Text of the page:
Both group and individual therapy can be a critical part of overcoming Xanax addiction. Many people need help not only learning how to cope with cravings but figuring out how to set boundaries or learning the hours that were once used for addiction. 

Group therapy sessions can help residents hear what others have been through and how they may have dealt with and overcome those challenges. Not only does group therapy help people recovering from Xanax addiction feel less alone in general, but it may also provide them with more information about strategies that have worked for others.

In individual therapy sessions, on the other hand, residents have the chance to work on many of the challenges that may have led to Xanax addiction in the first place. Some patients, for example, may need to work on treating the underlying anxiety that led to Xanax abuse. In contrast, others may need to learn how to set boundaries or alleviate symptoms through exercise, meditation, music, or art.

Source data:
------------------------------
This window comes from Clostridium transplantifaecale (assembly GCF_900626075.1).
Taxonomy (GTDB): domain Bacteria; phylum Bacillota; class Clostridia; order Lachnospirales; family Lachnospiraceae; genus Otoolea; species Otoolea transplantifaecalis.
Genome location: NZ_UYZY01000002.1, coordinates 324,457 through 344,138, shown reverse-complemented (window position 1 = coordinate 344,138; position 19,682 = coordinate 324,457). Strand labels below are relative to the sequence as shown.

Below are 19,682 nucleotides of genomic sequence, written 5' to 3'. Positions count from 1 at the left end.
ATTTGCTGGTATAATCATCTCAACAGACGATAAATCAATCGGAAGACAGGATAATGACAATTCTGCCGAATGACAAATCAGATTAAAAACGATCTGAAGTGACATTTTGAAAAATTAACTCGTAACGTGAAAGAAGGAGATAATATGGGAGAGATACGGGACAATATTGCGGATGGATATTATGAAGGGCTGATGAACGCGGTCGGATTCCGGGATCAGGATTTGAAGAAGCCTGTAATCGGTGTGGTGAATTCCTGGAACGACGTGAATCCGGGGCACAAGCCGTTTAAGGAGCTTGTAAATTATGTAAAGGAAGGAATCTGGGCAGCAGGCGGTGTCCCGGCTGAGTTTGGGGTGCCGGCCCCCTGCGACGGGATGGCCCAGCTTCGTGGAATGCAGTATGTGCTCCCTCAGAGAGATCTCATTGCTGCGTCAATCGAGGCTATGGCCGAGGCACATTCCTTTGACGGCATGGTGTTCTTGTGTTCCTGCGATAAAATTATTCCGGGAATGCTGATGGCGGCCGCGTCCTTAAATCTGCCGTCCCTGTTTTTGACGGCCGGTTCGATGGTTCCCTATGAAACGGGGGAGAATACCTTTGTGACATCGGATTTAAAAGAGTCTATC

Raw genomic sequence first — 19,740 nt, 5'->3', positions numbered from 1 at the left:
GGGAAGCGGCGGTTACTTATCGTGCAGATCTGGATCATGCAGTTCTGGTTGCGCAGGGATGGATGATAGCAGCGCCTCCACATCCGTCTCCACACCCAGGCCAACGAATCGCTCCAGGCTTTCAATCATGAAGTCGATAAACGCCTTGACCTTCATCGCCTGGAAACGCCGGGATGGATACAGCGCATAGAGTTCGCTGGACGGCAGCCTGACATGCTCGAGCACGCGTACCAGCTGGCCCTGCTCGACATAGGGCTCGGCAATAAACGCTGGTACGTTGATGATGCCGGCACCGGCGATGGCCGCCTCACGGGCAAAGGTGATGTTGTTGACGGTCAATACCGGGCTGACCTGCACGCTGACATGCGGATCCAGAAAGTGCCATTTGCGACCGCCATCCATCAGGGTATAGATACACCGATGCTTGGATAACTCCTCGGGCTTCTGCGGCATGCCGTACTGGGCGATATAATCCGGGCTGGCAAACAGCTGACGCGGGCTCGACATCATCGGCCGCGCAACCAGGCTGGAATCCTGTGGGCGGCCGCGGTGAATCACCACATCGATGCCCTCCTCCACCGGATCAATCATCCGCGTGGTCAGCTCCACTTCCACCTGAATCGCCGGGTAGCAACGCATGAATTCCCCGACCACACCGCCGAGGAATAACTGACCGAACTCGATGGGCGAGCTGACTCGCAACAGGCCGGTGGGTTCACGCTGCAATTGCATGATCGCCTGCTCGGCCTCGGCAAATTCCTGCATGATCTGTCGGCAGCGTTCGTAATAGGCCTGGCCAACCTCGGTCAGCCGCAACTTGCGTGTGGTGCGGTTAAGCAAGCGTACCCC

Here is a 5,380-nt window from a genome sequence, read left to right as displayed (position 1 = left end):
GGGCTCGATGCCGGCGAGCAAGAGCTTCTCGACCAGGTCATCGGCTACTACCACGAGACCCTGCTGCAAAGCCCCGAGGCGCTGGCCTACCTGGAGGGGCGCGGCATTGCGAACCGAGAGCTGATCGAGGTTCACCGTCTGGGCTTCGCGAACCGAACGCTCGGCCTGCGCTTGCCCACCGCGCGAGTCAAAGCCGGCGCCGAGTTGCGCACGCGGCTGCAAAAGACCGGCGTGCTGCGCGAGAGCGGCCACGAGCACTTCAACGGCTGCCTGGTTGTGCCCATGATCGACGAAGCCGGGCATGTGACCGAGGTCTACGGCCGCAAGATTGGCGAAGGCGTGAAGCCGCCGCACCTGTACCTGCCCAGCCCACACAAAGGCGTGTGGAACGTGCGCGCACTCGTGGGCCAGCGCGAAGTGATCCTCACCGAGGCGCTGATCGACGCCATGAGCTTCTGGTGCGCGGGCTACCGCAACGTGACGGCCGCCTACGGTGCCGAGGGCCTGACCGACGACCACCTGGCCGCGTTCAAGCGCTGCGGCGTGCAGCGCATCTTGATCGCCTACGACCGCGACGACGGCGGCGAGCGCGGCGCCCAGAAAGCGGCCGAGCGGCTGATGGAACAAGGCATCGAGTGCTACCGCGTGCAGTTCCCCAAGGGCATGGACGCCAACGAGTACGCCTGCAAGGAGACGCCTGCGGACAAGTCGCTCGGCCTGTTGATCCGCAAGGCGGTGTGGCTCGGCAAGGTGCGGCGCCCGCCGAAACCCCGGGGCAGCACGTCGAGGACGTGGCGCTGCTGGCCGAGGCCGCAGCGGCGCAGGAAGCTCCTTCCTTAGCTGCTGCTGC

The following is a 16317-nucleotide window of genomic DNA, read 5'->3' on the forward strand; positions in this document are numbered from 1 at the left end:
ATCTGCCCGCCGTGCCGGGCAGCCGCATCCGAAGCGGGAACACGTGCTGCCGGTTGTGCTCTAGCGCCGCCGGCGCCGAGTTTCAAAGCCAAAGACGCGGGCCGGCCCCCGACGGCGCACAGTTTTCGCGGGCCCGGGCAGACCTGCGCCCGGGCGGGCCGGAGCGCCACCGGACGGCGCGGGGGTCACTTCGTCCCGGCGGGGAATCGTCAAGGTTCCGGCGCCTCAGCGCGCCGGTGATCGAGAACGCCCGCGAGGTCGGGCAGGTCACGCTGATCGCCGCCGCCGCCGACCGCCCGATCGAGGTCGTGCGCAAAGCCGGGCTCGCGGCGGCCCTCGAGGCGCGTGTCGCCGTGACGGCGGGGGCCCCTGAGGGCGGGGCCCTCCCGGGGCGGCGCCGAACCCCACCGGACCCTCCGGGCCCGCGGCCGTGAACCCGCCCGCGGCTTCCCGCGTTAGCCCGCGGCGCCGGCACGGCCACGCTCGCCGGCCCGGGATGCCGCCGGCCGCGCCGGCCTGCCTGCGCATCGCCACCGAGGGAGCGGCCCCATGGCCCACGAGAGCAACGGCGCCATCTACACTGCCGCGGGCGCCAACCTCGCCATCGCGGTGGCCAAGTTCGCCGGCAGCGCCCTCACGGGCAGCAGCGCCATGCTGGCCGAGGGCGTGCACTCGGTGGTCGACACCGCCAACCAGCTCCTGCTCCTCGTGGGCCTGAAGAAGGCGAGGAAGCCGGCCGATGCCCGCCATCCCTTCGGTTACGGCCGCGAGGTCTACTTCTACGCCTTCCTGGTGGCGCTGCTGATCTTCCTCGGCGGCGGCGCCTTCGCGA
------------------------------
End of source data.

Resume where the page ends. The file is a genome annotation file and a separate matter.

Find Support for Xanax Addiction

Dealing with Xanax addiction can prove incredibly difficult. Many patients find it challenging to stop using Xanax, even when they start to notice negative symptoms creeping into their lives. At AToN, we offer luxury treatment services designed to not only help patients deal with Xanax addiction but overcome those challenges and move forward in their lives. We offer a treatment program that includes time out in nature, group and individual therapy, exercise, meditation, and more.

Contact us today to learn more about the support we can provide as you work to overcome Xanax addiction.